How do I get back on??

Joined
5 June 2016
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9
Had an unlucky couple of weeks riding :(

I fell off a few weeks ago when the horse spooked and bucked me off - and landed right on my head! I didn’t lose consciousness or feel dizzy so assumed I was ok (and got back on, cantered both reins etc), but actually ended up feeling a bit ‘foggy’ for the next few days so think I may have had a mild concussion - eek! Plus was more sore and stiff than I’d ever been from a fall, so all in all wasn’t a great experience.

Yesterday I was supposed to have a confidence building lesson off the back of the first fall - ha! Working on the lunge with no stirrups and no reins (on different horse) who spooked one way - and I toppled off the other way! Shouldn’t have been a bad fall but had this explosion of pain across my lower back which was terrifying.

I’ve got lower back issues (not aggravated by riding) anyway so ended up being sent to A&E where they took it extremely seriously and checked for all sorts of damage. Luckily nothing broken, but I’ve been sent away with three different types of painkillers and told it will be incredibly sore for at least a week.

I’m currently absolutely terrified at the thought of getting back on. It seems slightly irrational because I know I wasn’t seriously hurt in either fall, but all I can think of was shaking and crying in a corridor at A&E thinking that I might have done permanent damage to my back. When I shut my eyes I just relive both falls.

What can I do?? Am I being completely irrational and need to buck up??
 
Joined
30 May 2018
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15
Not irrational at all - I think we’ve all been there!

Follow the age old adage to get straight back on the horse. Could you find an absolutely bomb proof horse to borrow, and just walk around for a little bit? You might need to build your confidence back progressively, rather than going straight back to full lessons.
 

Shay

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17 August 2008
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It is really hard - especially as you get older. I broke my back when my horse and I fell together (not his fault in any way). It was months before I could walk again and the idea of getting back up on a horse was both my entire goal and the most terrifying thing. I had a young child at the time and was the sole wage earner for our family so I felt pretty irresponsible stuck on that spinal board.

1st of all - replace your hat. 2nd -if you don't already have one look into a body protector and an air jacket. That will reduce the damage from most types of fall - it will also make you feel more confident and protected over your back. If your physio agrees you can get an elasticated mini corset strap / back support thing you can wear which will help support your lower back riding. Building better core works best - but as an interim it can ease some of the pain.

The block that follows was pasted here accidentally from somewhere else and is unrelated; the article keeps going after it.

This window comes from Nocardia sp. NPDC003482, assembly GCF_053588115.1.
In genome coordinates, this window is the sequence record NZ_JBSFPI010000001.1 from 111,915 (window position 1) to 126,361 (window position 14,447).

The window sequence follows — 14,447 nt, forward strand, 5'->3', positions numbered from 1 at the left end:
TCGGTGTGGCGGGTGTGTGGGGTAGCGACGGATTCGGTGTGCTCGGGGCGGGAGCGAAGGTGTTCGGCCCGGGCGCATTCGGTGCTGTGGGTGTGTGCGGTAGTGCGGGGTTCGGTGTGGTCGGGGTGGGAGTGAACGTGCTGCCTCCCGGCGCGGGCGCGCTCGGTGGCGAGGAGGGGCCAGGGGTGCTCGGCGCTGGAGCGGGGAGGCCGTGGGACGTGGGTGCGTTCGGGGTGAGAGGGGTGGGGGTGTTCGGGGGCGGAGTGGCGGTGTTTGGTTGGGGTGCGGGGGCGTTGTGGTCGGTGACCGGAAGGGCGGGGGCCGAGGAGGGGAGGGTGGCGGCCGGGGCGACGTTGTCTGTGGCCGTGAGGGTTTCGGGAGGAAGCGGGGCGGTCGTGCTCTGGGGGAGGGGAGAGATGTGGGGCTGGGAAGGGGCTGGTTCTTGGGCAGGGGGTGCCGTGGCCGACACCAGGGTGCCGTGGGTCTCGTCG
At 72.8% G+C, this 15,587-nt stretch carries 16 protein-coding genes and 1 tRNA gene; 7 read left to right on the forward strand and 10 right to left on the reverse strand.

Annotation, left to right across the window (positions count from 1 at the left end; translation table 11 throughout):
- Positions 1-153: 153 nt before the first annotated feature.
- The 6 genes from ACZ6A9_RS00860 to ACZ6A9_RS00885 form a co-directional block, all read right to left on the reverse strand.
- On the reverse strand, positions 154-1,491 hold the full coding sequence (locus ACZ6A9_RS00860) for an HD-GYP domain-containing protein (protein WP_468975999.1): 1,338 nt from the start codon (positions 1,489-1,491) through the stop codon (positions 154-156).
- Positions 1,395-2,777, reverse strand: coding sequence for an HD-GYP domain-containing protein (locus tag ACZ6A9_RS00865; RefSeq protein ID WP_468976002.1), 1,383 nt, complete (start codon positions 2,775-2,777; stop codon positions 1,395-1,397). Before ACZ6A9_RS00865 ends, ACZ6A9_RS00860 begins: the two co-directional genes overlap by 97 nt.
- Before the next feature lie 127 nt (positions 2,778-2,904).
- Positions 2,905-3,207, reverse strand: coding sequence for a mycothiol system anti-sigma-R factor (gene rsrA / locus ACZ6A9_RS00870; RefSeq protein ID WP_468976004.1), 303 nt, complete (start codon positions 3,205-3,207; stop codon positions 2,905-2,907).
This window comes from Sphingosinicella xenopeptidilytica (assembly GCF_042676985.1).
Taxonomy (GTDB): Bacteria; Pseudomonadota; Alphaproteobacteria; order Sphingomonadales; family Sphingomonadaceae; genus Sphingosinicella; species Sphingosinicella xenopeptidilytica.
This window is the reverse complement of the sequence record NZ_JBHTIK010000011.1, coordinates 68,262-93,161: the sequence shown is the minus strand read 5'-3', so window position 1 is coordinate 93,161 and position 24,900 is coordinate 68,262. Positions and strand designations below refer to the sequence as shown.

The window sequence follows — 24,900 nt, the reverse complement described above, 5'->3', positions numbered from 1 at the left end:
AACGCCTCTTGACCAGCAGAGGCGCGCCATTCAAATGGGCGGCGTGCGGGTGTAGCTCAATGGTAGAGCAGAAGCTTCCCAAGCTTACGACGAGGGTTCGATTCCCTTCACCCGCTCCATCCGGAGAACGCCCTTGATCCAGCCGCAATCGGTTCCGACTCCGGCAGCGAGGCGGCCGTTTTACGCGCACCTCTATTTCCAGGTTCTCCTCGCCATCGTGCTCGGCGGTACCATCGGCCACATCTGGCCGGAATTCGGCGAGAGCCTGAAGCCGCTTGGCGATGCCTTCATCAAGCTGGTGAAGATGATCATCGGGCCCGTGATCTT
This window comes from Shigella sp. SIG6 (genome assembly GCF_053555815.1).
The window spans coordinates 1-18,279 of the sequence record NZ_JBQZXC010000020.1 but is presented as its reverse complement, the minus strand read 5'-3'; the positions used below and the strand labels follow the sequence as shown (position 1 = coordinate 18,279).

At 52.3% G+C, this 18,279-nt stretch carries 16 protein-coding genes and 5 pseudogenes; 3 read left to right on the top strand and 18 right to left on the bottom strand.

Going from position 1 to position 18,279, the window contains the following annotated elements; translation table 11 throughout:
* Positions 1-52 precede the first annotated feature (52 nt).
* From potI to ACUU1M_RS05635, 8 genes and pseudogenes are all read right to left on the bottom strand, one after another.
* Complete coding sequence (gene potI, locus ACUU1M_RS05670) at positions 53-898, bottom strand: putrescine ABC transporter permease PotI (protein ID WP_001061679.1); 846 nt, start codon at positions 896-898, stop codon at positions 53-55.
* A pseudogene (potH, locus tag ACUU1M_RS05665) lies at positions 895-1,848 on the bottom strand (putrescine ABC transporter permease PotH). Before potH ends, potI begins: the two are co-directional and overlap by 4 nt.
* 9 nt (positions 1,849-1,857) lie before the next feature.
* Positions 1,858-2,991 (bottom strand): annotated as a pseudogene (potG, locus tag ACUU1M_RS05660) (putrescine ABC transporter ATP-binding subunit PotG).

Then - take the pressure off yourself. I drove myself to get back on a horse. Partly because Doctors etc said I couldn't. But that drive in itself caused problems because you beat yourself up more over then being scared. So give yourself a break. If you don't want to get back on then don't. (Although the fact you have just spent probably £600 on kit to make you safe might add an impetus!) Starting on a lunge lesson might not have been the brightest idea - but a private session, in walk on a bomb proof pony with someone walking beside you will help. Working on the lunge means you can't get carted off with which is great to build confidence for faster paces again - but perhaps not without reins / stirrups for a while!

I did get back up - I rode my daughter's safe cob for the first time about 11 months after the accident. It took a long while but I am very glad I did it.
 

Pearlsasinger

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I suggest that you find a mechanical horse to have some lessons on, you need to build up your muscles, so that you don't topple off if the horse spooks. I would also be a bit miffed with the RS who put you on a horse that spooks on the lunge in a confidence building lesson. As above, build back up slowly.
 

Toby_Zaphod

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8 August 2005
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Many years ago my daughter had transferred from ponies to horses. She seemed alright, going well, she'd just bought a 2nd horse & we pushed to boat out & bought a lorry having decided it would be better with 2 horses than the trailer we had. She was jumping well, riding well then one day she went for a lesson & fell apart! She had a total loss of confidence. She couldn't jump a cross pole, she was in tears & we thought it was all over. The instructor/trainer was a GB veteran show jumper. She sat down with my daughter & has a chat & we left her to it at her request. The trainer later spoke to us & asked us to bring her to her home with the horse on Thursday evening & then leave her with her until Sunday. We were told she's be alright, don't phone her or anything. We did this & those 3 days seemed an eternity. We went back on Sunday & had just missed her last lesson but daughter took us to the arena & showed us what she's been doing. From not being able to jump a cross pole & falling apart she had finished off jumping a 1.20 course. We were astounded. The trainer told us she'd had issues years ago & just knew what to do so with chatting to my daughter & some training she totally rebuilt her confidence. In short you can rebuild confidence, with the help of a gifted trainer it can be done. Good Luck
 

vhf

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If you're reliving the falls when you close your eyes, it might be worth having a chat with someone who knows how to get you over that (or at least a good read somewhere). I think it's called something like "acute stress", and the practical upshot of that is that it's going to mess with your confidence long term if you don't address it, but should be perfectly sortable and will help massively with getting back on board.